Important OH Notes
- Regulated offshore poker websites accept players from OH
- No internet poker bills are pending in the state legislature
- Probably won’t pass online gambling until nearby states do
- Lottery, racetracks, pari-mutuel, charity, com. casinos legal
- Indian casinos are illegal in the state of Ohio
- 0 never
The Federal Unlawful Internet Gambling Enforcement Act 2006 holds operating an online poker business in Ohio as illegal, unless a state has passed legislation permitting it. Since Ohio has not passed any such legislation, operating an online poker site is deemed illegal in the state. However, residents of Ohio continue to play poker legally at offshore sites not regulated under United States jurisdiction.
Future Outlook of Online Poker in Ohio – Estimated date of legalization: 2018-2019
The following graph tracks our expected legislation of online poker in Ohio on a state law level. It is currently already legal on a Federal level. This graph monitors the current rise or fall of expected legalization.
There are no bills for legalization of online poker pending in the Ohio state legislature, nor have the legislators tried to enact any such bill. A recent article on online gambling in Cleveland.com [A] cited the view of Christie Prince, an attorney on gaming law at the Columbus firm of Kegler Brown Hill & Ritter. Prince said that the state is occupied with the issues concerning the land casinos and VLTs at racetracks, and is therefore unlikely to open up the online gambling front anytime soon. The Ohio Roundtable has challenged the legislation permitting VLTs at racetracks and has gone on record that it would challenge any online gambling legislation.
Prince also pointed out that under the 2009 Ohio Casino Amendment, casino gambling is allowed only at the four sanctioned land casinos. Any legislation permitting online gambling would have to find a way around this amendment. Nelson Rose, an American gambling law expert, suggested that Ohio could adopt the New Jersey solution for this. The servers of the online casinos could be located at the land casinos, thus apparently meeting the requirement. However, the legality of this method would have to be tested in Ohio.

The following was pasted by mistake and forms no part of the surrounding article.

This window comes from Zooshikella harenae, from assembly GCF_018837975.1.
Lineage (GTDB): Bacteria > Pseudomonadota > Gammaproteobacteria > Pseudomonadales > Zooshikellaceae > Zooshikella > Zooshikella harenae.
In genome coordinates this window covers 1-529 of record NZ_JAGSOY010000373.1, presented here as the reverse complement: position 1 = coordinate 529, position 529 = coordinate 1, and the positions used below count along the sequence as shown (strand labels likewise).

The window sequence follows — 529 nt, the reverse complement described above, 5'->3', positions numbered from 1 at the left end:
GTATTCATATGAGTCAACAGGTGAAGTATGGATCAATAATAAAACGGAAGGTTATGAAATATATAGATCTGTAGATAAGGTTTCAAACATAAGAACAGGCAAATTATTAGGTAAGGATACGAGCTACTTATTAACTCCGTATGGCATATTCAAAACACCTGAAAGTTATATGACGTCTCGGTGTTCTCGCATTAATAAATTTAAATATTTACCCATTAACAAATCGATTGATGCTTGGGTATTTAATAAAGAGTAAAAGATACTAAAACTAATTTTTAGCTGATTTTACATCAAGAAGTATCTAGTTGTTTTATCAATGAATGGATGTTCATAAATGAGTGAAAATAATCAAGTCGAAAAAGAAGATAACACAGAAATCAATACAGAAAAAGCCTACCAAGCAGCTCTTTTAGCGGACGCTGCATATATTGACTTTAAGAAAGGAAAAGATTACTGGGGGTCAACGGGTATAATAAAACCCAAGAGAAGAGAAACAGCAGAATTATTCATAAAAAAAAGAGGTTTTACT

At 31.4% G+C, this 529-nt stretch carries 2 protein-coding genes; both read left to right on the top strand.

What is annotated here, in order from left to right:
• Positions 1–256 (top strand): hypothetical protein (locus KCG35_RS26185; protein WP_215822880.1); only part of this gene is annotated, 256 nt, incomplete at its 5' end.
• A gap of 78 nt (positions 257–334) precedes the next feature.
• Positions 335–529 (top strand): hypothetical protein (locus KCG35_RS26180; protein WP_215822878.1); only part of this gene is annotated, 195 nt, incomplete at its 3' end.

Danielle Frizzi-Babb of the Ohio Lottery clarified that the state has no immediate plans to get involved with online gambling. Kim Arnold, chief operating officer of the gaming consultancy firm Innovation Group, predicted that the Ohio legislators would not act until the neighboring states start online gambling initiatives.
History of Gambling in Ohio
Land Based Poker in Ohio
The Ohio statutes hold land based poker games as illegal, except when specifically allowed under law. There are three cases under which Ohio citizens can play land based poker.
The 2009 Casino Amendment [B] has permitted four land casinos in the state of Ohio. Poker games are permitted at these four casinos. The Horseshoe Casino in Cincinnati has 31 poker tables in a special World Series of Poker room. The Horseshoe Casino in Cleveland has 30 poker tables in a special World Series of Poker room. The Hollywood Casinos in Columbus and Toledo have 30 and 20 poker tables respectively.
Citizens can legally play poker at home in Ohio so long as no one profits from conducting the game or hosting the games at their residences as per Section 2915.02(A)(2). If a rake is taken from the pot then the game becomes illegal. Also if players are earning more from home poker games than they are from any other source of income, then they would be violating Section 2915.02(A)(4) of the Ohio code.
Under Ohio law, a charitable organization is defined as one that has been exempt from federal taxation by the Internal Revenue Service. Charitable organizations have been allowed to conduct land based poker games subject to their meeting a number of specified conditions. These conditions include restricting the number of poker events as specified in the statute and controlling the manner in which the proceeds are disbursed.
Gambling Laws in Ohio
The gambling laws are covered under Section 2915 [C] of the Ohio code. These cover casino gambling, poker and bingo. Horse Racing is covered under Section 3769 [D]. Lotteries are covered under Section 3770 [E]. Section 3763 specifies the conditions under which players can legally claim gambling losses, even if the gambling activity was illegal.